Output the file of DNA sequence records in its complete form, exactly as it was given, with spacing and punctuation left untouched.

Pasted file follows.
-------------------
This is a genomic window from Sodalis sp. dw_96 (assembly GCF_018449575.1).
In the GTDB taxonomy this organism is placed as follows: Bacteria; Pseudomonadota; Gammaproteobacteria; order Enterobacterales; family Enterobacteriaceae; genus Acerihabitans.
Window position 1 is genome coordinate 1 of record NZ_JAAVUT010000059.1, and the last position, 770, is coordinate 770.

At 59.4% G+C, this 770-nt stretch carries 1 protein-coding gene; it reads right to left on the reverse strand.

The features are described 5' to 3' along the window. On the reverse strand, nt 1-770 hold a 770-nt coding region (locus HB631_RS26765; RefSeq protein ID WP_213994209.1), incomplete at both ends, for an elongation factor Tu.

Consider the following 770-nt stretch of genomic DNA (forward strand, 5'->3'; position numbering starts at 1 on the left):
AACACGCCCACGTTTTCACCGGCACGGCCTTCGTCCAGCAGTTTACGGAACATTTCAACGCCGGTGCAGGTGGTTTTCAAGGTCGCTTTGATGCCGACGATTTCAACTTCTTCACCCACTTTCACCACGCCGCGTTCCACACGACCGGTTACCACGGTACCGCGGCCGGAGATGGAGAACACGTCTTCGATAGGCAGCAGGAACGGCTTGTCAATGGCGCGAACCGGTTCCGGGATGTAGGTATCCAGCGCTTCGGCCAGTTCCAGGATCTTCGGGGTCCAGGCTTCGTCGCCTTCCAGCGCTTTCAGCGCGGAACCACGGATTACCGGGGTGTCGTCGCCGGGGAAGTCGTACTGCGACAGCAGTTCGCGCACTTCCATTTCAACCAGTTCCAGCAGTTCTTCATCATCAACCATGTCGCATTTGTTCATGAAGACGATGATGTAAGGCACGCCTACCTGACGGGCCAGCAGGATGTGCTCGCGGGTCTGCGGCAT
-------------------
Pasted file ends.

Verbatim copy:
This is a genomic window from Sodalis sp. dw_96 (assembly GCF_018449575.1).
In the GTDB taxonomy this organism is placed as follows: Bacteria; Pseudomonadota; Gammaproteobacteria; order Enterobacterales; family Enterobacteriaceae; genus Acerihabitans.
Window position 1 is genome coordinate 1 of record NZ_JAAVUT010000059.1, and the last position, 770, is coordinate 770.

At 59.4% G+C, this 770-nt stretch carries 1 protein-coding gene; it reads right to left on the reverse strand.

The features are described 5' to 3' along the window. On the reverse strand, nt 1-770 hold a 770-nt coding region (locus HB631_RS26765; RefSeq protein ID WP_213994209.1), incomplete at both ends, for an elongation factor Tu.

Consider the following 770-nt stretch of genomic DNA (forward strand, 5'->3'; position numbering starts at 1 on the left):
AACACGCCCACGTTTTCACCGGCACGGCCTTCGTCCAGCAGTTTACGGAACATTTCAACGCCGGTGCAGGTGGTTTTCAAGGTCGCTTTGATGCCGACGATTTCAACTTCTTCACCCACTTTCACCACGCCGCGTTCCACACGACCGGTTACCACGGTACCGCGGCCGGAGATGGAGAACACGTCTTCGATAGGCAGCAGGAACGGCTTGTCAATGGCGCGAACCGGTTCCGGGATGTAGGTATCCAGCGCTTCGGCCAGTTCCAGGATCTTCGGGGTCCAGGCTTCGTCGCCTTCCAGCGCTTTCAGCGCGGAACCACGGATTACCGGGGTGTCGTCGCCGGGGAAGTCGTACTGCGACAGCAGTTCGCGCACTTCCATTTCAACCAGTTCCAGCAGTTCTTCATCATCAACCATGTCGCATTTGTTCATGAAGACGATGATGTAAGGCACGCCTACCTGACGGGCCAGCAGGATGTGCTCGCGGGTCTGCGGCAT